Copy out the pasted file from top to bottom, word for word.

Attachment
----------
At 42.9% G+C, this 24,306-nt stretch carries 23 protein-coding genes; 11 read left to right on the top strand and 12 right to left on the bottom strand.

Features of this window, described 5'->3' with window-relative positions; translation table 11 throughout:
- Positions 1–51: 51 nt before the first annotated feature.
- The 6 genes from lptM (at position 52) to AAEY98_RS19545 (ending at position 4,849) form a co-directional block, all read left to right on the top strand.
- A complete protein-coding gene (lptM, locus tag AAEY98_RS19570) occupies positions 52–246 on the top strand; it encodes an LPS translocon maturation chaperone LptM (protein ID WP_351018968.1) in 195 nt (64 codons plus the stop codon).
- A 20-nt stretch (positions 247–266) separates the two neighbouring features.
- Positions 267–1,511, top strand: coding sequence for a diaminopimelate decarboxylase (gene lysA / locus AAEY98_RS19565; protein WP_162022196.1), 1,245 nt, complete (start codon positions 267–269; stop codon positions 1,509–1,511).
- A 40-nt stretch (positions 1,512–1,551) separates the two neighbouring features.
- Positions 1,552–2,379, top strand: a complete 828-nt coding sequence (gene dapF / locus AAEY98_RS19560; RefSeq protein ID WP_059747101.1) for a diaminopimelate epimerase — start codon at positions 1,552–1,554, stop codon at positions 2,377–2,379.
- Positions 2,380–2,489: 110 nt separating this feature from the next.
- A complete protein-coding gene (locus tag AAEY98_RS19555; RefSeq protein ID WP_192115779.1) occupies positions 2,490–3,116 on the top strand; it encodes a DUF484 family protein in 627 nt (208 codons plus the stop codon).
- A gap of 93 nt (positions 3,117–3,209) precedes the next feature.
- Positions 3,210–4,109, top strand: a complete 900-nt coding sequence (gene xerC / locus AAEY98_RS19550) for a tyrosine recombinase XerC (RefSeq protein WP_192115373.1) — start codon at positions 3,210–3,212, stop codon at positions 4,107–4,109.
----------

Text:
At 42.9% G+C, this 24,306-nt stretch carries 23 protein-coding genes; 11 read left to right on the top strand and 12 right to left on the bottom strand.

Features of this window, described 5'->3' with window-relative positions; translation table 11 throughout:
- Positions 1–51: 51 nt before the first annotated feature.
- The 6 genes from lptM (at position 52) to AAEY98_RS19545 (ending at position 4,849) form a co-directional block, all read left to right on the top strand.
- A complete protein-coding gene (lptM, locus tag AAEY98_RS19570) occupies positions 52–246 on the top strand; it encodes an LPS translocon maturation chaperone LptM (protein ID WP_351018968.1) in 195 nt (64 codons plus the stop codon).
- A 20-nt stretch (positions 247–266) separates the two neighbouring features.
- Positions 267–1,511, top strand: coding sequence for a diaminopimelate decarboxylase (gene lysA / locus AAEY98_RS19565; protein WP_162022196.1), 1,245 nt, complete (start codon positions 267–269; stop codon positions 1,509–1,511).
- A 40-nt stretch (positions 1,512–1,551) separates the two neighbouring features.
- Positions 1,552–2,379, top strand: a complete 828-nt coding sequence (gene dapF / locus AAEY98_RS19560; RefSeq protein ID WP_059747101.1) for a diaminopimelate epimerase — start codon at positions 1,552–1,554, stop codon at positions 2,377–2,379.
- Positions 2,380–2,489: 110 nt separating this feature from the next.
- A complete protein-coding gene (locus tag AAEY98_RS19555; RefSeq protein ID WP_192115779.1) occupies positions 2,490–3,116 on the top strand; it encodes a DUF484 family protein in 627 nt (208 codons plus the stop codon).
- A gap of 93 nt (positions 3,117–3,209) precedes the next feature.
- Positions 3,210–4,109, top strand: a complete 900-nt coding sequence (gene xerC / locus AAEY98_RS19550) for a tyrosine recombinase XerC (RefSeq protein WP_192115373.1) — start codon at positions 3,210–3,212, stop codon at positions 4,107–4,109.